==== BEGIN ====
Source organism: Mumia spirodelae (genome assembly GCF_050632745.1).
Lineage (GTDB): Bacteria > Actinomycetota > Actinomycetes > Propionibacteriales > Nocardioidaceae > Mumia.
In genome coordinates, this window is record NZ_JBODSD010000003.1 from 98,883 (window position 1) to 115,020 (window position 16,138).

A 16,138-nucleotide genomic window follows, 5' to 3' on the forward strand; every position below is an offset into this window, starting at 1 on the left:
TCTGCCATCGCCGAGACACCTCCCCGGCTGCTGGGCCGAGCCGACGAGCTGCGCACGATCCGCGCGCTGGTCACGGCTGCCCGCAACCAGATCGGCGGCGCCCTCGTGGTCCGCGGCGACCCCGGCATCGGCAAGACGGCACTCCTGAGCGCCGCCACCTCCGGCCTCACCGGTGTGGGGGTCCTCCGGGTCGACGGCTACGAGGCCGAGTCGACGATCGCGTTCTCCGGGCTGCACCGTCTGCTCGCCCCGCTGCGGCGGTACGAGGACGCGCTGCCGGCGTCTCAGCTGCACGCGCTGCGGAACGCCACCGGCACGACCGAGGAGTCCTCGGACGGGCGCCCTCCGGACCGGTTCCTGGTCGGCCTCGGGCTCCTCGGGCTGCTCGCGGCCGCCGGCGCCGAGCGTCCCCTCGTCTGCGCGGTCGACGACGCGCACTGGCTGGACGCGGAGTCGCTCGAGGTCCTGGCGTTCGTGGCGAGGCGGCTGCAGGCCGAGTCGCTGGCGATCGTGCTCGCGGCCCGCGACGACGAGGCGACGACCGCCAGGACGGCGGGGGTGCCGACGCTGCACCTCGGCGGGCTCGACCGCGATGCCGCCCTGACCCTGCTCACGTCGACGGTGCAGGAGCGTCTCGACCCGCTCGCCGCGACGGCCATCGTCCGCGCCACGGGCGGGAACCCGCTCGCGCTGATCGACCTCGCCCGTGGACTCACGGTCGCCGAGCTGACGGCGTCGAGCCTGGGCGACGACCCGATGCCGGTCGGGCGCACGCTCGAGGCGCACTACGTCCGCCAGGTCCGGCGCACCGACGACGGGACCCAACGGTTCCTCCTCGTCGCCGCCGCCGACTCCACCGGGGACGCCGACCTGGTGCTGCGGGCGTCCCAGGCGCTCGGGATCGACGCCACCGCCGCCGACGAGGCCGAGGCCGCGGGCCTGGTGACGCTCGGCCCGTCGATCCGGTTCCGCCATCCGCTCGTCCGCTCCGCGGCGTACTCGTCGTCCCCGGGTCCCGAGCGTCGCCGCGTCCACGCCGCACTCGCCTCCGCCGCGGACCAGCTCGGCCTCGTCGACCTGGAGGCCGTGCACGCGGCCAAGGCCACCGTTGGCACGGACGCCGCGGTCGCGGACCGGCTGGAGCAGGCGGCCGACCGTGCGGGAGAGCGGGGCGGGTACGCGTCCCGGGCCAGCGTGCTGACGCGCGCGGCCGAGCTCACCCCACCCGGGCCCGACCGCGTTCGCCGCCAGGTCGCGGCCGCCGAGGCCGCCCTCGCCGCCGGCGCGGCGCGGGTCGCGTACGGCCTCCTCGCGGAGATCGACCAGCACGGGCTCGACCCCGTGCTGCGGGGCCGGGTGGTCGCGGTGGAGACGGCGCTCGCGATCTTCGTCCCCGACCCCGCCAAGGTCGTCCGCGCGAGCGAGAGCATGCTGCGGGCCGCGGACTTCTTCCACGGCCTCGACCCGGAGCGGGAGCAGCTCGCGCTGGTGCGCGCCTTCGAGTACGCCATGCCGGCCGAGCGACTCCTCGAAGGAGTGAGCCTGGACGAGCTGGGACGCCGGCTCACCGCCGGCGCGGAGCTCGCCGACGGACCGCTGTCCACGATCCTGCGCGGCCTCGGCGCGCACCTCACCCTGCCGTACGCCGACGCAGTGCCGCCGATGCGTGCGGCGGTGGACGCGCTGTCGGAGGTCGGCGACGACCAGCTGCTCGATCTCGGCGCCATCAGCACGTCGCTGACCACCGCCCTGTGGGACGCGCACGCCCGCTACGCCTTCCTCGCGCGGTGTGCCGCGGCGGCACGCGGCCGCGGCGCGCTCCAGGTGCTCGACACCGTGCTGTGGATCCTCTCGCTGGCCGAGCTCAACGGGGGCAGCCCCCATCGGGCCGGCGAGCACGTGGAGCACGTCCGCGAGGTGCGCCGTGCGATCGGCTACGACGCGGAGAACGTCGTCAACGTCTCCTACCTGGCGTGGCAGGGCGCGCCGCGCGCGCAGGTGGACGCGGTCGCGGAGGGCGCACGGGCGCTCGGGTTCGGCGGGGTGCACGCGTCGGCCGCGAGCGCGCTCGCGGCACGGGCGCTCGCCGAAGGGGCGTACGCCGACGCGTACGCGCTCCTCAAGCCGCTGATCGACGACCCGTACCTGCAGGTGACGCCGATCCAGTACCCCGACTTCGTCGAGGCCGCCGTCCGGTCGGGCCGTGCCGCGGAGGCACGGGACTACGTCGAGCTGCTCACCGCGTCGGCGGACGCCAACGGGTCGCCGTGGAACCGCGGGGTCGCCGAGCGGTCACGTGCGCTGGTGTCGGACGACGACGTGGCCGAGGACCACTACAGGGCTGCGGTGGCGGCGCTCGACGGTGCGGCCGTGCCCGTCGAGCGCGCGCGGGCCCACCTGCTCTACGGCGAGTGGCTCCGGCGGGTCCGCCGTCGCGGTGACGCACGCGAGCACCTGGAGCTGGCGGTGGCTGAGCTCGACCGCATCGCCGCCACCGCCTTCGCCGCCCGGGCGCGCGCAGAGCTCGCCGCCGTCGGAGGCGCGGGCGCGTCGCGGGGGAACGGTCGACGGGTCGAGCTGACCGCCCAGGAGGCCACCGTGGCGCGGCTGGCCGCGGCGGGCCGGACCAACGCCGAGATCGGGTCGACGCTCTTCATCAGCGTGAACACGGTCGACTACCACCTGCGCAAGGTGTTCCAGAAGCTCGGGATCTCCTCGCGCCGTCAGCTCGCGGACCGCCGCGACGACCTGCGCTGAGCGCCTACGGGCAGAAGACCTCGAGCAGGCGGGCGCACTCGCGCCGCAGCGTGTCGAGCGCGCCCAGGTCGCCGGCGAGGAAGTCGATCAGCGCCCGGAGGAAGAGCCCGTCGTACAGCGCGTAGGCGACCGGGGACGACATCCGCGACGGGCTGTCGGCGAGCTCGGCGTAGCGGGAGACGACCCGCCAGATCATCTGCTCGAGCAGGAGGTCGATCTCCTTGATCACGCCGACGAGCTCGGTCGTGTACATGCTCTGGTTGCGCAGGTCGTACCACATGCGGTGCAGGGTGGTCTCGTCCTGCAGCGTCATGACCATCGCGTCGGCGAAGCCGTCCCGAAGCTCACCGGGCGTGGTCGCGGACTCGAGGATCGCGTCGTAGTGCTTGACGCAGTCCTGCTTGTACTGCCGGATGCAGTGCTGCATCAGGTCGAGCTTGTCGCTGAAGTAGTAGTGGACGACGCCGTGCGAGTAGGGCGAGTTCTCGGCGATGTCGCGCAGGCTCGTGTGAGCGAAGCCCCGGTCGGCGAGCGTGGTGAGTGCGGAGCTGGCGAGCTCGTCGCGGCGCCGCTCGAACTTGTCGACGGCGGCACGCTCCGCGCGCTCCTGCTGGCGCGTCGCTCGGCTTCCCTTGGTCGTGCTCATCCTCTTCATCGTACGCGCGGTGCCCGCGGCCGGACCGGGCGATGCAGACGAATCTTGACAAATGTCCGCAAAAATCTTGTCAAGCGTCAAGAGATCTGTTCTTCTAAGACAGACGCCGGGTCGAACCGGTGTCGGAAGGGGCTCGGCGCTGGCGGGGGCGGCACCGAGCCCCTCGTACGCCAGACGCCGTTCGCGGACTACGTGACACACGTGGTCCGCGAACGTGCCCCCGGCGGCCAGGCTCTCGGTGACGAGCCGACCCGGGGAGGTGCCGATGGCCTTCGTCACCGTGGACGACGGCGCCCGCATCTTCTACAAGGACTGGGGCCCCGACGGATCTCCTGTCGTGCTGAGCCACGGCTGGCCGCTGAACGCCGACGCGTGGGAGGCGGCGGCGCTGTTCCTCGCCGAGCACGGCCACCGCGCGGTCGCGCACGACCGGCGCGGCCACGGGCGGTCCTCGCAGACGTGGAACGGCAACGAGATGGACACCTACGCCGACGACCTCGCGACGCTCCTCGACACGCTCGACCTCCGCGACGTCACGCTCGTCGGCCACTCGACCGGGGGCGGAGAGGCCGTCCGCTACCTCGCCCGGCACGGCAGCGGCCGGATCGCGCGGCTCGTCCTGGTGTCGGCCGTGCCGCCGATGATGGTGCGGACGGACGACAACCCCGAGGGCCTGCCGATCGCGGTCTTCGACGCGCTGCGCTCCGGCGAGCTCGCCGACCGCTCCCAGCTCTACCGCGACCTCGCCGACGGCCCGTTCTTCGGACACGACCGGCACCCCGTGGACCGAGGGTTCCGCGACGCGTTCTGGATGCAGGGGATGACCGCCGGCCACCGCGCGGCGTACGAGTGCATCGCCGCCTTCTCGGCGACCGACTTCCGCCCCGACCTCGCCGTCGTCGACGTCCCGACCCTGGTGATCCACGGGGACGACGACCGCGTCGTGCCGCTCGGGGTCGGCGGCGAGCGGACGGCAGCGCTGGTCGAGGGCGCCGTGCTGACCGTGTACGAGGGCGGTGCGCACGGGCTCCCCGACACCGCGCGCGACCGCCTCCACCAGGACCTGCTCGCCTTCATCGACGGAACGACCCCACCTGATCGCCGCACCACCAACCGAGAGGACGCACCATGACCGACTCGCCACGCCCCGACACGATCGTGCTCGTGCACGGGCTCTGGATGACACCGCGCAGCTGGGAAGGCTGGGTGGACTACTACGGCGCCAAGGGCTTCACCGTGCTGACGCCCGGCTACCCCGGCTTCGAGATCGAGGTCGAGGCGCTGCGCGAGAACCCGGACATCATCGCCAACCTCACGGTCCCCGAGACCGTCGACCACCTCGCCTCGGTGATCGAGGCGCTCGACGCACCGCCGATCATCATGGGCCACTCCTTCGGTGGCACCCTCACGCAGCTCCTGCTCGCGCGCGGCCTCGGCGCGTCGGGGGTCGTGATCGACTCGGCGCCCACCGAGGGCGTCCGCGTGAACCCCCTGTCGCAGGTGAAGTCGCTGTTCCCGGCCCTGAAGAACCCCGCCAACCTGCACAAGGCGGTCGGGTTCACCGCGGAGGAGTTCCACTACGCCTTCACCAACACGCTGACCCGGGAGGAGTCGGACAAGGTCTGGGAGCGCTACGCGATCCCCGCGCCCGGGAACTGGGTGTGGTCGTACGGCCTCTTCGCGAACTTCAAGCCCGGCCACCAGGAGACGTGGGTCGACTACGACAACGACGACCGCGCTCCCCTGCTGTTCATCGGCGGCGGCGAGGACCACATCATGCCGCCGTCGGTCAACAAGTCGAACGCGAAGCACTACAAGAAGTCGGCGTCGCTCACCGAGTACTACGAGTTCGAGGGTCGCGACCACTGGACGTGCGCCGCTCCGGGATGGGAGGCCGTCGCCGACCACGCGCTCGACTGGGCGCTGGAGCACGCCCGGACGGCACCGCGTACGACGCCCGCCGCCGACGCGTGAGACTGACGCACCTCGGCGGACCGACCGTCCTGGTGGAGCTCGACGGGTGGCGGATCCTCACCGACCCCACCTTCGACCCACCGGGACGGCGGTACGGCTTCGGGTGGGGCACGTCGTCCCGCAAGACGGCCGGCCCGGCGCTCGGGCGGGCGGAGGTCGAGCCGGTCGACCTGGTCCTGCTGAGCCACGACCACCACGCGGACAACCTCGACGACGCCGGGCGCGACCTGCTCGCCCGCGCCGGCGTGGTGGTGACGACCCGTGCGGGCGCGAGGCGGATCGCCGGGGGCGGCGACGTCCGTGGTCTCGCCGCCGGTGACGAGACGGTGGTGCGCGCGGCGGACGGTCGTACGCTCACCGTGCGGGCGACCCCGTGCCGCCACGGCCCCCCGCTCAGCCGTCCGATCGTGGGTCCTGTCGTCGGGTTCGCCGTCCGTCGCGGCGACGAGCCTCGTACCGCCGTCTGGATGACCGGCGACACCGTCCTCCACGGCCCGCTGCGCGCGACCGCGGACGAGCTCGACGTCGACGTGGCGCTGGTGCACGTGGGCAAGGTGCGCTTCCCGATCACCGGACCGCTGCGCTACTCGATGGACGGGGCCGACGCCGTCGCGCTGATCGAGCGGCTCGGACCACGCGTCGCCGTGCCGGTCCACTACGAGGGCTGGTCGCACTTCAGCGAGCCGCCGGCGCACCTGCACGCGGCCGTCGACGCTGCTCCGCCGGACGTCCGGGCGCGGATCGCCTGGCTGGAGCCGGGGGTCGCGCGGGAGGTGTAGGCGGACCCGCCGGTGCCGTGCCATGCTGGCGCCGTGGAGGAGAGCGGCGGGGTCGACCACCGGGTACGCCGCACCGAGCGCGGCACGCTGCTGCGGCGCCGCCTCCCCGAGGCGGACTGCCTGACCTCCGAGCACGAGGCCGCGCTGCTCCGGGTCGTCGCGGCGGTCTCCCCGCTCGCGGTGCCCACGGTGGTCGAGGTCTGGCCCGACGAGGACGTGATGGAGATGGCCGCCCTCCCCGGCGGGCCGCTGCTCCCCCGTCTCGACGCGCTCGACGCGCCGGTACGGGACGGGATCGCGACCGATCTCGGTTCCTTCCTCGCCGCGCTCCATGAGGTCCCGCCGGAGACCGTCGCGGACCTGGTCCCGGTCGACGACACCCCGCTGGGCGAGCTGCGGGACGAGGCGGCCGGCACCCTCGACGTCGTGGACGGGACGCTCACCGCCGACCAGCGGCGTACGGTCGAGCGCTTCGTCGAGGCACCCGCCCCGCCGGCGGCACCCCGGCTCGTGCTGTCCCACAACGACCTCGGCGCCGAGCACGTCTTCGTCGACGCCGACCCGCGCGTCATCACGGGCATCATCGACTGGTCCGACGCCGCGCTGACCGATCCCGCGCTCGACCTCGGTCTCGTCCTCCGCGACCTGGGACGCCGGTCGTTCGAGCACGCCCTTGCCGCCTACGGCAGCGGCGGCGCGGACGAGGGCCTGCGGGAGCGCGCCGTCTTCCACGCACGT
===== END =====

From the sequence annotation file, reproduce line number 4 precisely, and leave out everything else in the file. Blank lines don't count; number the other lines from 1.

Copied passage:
A 16,138-nucleotide genomic window follows, 5' to 3' on the forward strand; every position below is an offset into this window, starting at 1 on the left: